I recently attended a renowned industry leader’s presentation where she described helping an entrepreneur launch his international start-up in India. She delivered a compelling talk about opportunities, challenges and lessons learned. What resonated for me during her talk was that the entrepreneur was adamant to only hire the BEST people into his new business. The first employee he recruited was an HR professional. I was the only HR person in the room and was (internally) grinning from ear to ear. This was another reminder that the common denominator for business and, in particular, when “going global” is PEOPLE.
As interest accelerates within small and mid-sized companies to expand globally, the need to dramatically increase global competencies is significant. Business, Finance and HR leaders must master a number of skills to become effective including:
- International management expertise and experience in areas such as:
- Business structures
- Political and economic environments
- Finance and business issues such as contracts, taxation, intellectual property, and risk
- Employment and leadership
- Cultural norms, values and differences
- Global mindset combines an openness to and awareness of diversity across cultures and markets with a propensity and ability to see patterns across countries and markets. This mindset also includes the ability to deal with ambiguity and walk into unfamiliar business territory.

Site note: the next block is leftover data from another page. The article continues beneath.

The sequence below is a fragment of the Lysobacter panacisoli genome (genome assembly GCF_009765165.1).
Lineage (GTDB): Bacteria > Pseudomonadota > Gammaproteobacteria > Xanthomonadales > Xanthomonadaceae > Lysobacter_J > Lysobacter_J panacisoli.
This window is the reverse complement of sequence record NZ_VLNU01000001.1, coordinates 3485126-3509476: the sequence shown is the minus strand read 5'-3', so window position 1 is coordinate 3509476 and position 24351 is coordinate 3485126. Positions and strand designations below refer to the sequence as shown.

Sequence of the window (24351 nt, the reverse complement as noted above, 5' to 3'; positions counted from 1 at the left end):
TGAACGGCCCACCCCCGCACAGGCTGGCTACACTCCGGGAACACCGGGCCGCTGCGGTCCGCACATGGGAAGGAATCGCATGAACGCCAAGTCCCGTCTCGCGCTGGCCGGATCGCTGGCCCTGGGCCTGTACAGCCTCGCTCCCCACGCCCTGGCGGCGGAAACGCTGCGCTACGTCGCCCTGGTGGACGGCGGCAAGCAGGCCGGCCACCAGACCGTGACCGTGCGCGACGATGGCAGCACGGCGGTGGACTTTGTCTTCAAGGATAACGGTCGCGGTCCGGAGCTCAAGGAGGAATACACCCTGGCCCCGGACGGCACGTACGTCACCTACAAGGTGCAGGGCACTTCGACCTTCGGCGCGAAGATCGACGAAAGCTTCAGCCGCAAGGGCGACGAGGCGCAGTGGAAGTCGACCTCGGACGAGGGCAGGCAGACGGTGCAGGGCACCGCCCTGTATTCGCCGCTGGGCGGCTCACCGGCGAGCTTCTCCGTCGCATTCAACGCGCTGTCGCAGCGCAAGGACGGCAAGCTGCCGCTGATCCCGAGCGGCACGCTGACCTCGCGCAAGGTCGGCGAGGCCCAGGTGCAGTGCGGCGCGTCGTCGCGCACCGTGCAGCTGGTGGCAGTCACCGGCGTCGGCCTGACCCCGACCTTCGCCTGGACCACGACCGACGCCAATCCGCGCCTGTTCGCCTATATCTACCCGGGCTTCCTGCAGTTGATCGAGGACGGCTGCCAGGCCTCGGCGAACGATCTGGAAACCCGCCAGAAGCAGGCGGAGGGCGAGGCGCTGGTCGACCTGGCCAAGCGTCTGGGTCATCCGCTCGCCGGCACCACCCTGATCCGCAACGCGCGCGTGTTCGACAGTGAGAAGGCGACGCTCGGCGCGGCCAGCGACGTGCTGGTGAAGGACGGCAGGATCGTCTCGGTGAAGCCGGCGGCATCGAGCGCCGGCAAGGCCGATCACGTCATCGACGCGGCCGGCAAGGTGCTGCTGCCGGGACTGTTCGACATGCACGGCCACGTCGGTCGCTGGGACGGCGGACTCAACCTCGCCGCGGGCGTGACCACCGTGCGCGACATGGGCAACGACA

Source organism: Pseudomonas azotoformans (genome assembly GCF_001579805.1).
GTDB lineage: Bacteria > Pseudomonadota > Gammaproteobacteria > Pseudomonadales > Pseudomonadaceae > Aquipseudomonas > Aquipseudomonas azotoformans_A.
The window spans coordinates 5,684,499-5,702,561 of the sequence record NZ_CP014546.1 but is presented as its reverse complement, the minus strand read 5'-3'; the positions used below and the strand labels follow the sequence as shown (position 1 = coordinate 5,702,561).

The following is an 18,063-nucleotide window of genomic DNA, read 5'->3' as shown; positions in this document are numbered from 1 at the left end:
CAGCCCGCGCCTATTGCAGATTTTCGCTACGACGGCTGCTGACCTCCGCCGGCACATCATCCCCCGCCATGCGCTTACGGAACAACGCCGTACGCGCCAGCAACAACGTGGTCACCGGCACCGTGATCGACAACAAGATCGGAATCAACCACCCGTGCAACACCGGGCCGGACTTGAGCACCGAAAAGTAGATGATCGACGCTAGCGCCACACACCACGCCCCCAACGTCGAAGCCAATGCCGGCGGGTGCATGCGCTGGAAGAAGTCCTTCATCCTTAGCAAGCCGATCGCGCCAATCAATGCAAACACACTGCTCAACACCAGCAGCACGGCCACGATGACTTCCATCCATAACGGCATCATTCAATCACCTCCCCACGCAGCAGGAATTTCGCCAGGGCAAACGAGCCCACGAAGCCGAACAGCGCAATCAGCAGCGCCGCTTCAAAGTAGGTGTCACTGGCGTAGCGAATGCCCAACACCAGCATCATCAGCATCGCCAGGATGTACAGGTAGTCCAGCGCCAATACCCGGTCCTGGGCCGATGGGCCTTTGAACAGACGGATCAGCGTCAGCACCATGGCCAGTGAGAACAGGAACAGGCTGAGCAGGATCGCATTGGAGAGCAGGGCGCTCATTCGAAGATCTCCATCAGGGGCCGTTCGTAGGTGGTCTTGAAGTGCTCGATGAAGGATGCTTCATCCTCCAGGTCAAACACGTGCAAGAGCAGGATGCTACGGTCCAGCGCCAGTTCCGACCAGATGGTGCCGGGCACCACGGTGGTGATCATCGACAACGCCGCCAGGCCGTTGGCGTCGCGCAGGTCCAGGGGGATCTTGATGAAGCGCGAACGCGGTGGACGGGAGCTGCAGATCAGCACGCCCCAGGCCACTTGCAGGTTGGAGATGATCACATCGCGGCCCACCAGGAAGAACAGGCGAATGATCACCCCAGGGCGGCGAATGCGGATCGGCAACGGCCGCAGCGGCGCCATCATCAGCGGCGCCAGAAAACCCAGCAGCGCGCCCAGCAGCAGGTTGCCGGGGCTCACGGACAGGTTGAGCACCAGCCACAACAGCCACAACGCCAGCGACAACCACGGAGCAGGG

- Develop cultural intelligence (CQ) – CQ is the capability to function effectively across national, ethnic and organizational cultures. While the basics of global mindset mentioned above will get you in the door, enhancing your cultural intelligence (CQ) will keep you there. What works in one culture often times simply does not work in other cultures. Developing this skill is a must-have for successfully “going global”.
- Understand international labor differences – Employers handling employee labor issues overseas need to be careful to understand the variety of laws in the countries and localities where they operate. Common areas of differences are in employment contracts, overtime laws, data privacy, leave time, unions, noncompetitive agreements, and termination policies. All can be very different overseas and each country’s laws have their own issues.
- Effective handling of remote, dispersed talent and teams
- Ensure remote workers are comfortable within your company – If possible, facilitate in-person or onsite visits to locations or with key employees.
- Utilize technology to make collaboration easier – e.g., video conferencing, Skype, Yammer, cloud-based or web-based (always accessible) management tools.
- Foster company culture – deliberate efforts to keep relationships and information flowing and accessible.
Back in the day, business owners who wanted to expand business operations may have added a location outside their own neighborhood into the next community. Times have changed. The world and the global market are wide open for those willing to go for it.